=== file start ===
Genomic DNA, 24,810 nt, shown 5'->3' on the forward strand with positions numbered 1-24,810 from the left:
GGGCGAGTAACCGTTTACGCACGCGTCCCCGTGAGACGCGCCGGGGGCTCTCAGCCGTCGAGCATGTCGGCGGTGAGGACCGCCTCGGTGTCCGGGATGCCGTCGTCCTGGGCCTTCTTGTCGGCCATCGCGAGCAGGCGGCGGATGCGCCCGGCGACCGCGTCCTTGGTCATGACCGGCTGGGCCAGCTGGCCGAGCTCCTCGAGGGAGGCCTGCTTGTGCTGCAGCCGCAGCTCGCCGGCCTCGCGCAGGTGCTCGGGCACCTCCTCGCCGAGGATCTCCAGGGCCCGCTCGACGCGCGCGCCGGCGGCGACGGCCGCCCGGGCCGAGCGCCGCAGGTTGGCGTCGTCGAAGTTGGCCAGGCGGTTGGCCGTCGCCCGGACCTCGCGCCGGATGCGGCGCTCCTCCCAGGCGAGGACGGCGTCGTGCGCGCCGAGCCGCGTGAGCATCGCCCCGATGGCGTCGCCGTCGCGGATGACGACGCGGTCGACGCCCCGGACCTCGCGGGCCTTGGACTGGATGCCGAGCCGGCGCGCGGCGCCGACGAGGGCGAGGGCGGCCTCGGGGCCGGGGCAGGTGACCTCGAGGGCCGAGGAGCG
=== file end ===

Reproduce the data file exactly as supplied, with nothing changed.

Genomic DNA, 24,810 nt, shown 5'->3' on the forward strand with positions numbered 1-24,810 from the left:
GGGCGAGTAACCGTTTACGCACGCGTCCCCGTGAGACGCGCCGGGGGCTCTCAGCCGTCGAGCATGTCGGCGGTGAGGACCGCCTCGGTGTCCGGGATGCCGTCGTCCTGGGCCTTCTTGTCGGCCATCGCGAGCAGGCGGCGGATGCGCCCGGCGACCGCGTCCTTGGTCATGACCGGCTGGGCCAGCTGGCCGAGCTCCTCGAGGGAGGCCTGCTTGTGCTGCAGCCGCAGCTCGCCGGCCTCGCGCAGGTGCTCGGGCACCTCCTCGCCGAGGATCTCCAGGGCCCGCTCGACGCGCGCGCCGGCGGCGACGGCCGCCCGGGCCGAGCGCCGCAGGTTGGCGTCGTCGAAGTTGGCCAGGCGGTTGGCCGTCGCCCGGACCTCGCGCCGGATGCGGCGCTCCTCCCAGGCGAGGACGGCGTCGTGCGCGCCGAGCCGCGTGAGCATCGCCCCGATGGCGTCGCCGTCGCGGATGACGACGCGGTCGACGCCCCGGACCTCGCGGGCCTTGGACTGGATGCCGAGCCGGCGCGCGGCGCCGACGAGGGCGAGGGCGGCCTCGGGGCCGGGGCAGGTGACCTCGAGGGCCGAGGAGCG